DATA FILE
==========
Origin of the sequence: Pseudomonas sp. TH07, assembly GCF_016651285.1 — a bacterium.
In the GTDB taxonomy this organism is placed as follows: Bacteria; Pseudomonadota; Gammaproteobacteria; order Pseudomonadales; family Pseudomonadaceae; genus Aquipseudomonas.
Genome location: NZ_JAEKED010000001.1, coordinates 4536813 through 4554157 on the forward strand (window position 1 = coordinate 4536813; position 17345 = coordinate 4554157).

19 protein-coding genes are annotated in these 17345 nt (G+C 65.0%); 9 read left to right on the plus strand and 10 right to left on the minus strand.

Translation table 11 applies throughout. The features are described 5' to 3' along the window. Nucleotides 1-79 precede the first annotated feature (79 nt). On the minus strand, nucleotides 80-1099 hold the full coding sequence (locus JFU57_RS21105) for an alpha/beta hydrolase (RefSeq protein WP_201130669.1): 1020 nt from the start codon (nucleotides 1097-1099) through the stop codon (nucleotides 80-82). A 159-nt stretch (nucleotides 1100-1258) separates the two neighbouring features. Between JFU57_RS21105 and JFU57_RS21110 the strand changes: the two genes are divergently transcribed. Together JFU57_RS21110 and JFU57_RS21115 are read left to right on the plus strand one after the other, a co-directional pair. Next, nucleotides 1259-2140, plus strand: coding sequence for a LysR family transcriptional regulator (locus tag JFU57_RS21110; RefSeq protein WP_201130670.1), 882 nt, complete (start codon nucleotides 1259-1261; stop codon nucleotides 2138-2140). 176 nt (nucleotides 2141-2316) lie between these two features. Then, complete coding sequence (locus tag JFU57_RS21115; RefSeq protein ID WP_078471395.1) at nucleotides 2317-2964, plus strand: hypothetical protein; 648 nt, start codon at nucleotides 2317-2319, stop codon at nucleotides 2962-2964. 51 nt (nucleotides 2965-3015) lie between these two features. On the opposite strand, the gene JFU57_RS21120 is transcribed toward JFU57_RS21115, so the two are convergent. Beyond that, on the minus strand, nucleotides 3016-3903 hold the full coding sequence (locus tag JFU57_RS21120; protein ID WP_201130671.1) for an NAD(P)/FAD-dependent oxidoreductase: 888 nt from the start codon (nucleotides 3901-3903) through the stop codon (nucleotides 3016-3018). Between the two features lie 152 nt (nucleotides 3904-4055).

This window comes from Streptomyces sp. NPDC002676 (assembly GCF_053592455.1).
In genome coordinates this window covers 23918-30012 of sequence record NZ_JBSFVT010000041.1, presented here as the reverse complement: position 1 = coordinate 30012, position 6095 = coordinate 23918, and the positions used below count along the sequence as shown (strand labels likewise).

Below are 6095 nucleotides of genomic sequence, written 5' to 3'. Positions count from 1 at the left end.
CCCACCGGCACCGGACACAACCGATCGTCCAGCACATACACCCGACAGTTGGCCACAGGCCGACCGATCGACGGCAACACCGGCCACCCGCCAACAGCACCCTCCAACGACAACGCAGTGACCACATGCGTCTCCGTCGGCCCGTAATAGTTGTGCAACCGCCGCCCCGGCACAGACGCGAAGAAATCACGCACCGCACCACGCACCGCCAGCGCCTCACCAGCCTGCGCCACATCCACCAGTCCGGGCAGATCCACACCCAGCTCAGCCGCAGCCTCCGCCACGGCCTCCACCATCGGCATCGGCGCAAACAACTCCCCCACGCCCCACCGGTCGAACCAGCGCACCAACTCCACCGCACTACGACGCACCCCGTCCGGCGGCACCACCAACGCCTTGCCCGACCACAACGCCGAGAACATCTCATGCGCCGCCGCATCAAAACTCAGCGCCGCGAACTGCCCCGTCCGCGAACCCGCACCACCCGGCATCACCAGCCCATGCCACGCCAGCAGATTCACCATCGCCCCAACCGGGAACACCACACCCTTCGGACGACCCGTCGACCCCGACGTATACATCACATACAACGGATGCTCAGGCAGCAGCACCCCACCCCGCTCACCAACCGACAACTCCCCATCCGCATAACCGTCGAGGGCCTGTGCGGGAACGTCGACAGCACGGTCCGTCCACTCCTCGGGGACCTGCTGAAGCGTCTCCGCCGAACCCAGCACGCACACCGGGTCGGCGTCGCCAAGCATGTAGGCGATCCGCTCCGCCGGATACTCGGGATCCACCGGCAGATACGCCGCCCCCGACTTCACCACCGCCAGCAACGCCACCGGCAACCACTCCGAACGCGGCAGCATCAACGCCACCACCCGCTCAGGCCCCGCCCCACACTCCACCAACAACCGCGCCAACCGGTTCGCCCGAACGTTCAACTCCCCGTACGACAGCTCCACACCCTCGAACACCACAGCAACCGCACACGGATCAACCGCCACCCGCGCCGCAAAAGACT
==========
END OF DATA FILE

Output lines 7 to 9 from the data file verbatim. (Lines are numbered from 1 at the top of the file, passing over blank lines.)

In genome coordinates this window covers 23918-30012 of sequence record NZ_JBSFVT010000041.1, presented here as the reverse complement: position 1 = coordinate 30012, position 6095 = coordinate 23918, and the positions used below count along the sequence as shown (strand labels likewise).

Below are 6095 nucleotides of genomic sequence, written 5' to 3'. Positions count from 1 at the left end.
CCCACCGGCACCGGACACAACCGATCGTCCAGCACATACACCCGACAGTTGGCCACAGGCCGACCGATCGACGGCAACACCGGCCACCCGCCAACAGCACCCTCCAACGACAACGCAGTGACCACATGCGTCTCCGTCGGCCCGTAATAGTTGTGCAACCGCCGCCCCGGCACAGACGCGAAGAAATCACGCACCGCACCACGCACCGCCAGCGCCTCACCAGCCTGCGCCACATCCACCAGTCCGGGCAGATCCACACCCAGCTCAGCCGCAGCCTCCGCCACGGCCTCCACCATCGGCATCGGCGCAAACAACTCCCCCACGCCCCACCGGTCGAACCAGCGCACCAACTCCACCGCACTACGACGCACCCCGTCCGGCGGCACCACCAACGCCTTGCCCGACCACAACGCCGAGAACATCTCATGCGCCGCCGCATCAAAACTCAGCGCCGCGAACTGCCCCGTCCGCGAACCCGCACCACCCGGCATCACCAGCCCATGCCACGCCAGCAGATTCACCATCGCCCCAACCGGGAACACCACACCCTTCGGACGACCCGTCGACCCCGACGTATACATCACATACAACGGATGCTCAGGCAGCAGCACCCCACCCCGCTCACCAACCGACAACTCCCCATCCGCATAACCGTCGAGGGCCTGTGCGGGAACGTCGACAGCACGGTCCGTCCACTCCTCGGGGACCTGCTGAAGCGTCTCCGCCGAACCCAGCACGCACACCGGGTCGGCGTCGCCAAGCATGTAGGCGATCCGCTCCGCCGGATACTCGGGATCCACCGGCAGATACGCCGCCCCCGACTTCACCACCGCCAGCAACGCCACCGGCAACCACTCCGAACGCGGCAGCATCAACGCCACCACCCGCTCAGGCCCCGCCCCACACTCCACCAACAACCGCGCCAACCGGTTCGCCCGAACGTTCAACTCCCCGTACGACAGCTCCACACCCTCGAACACCACAGCAACCGCACACGGATCAACCGCCACCCGCGCCGCAAAAGACT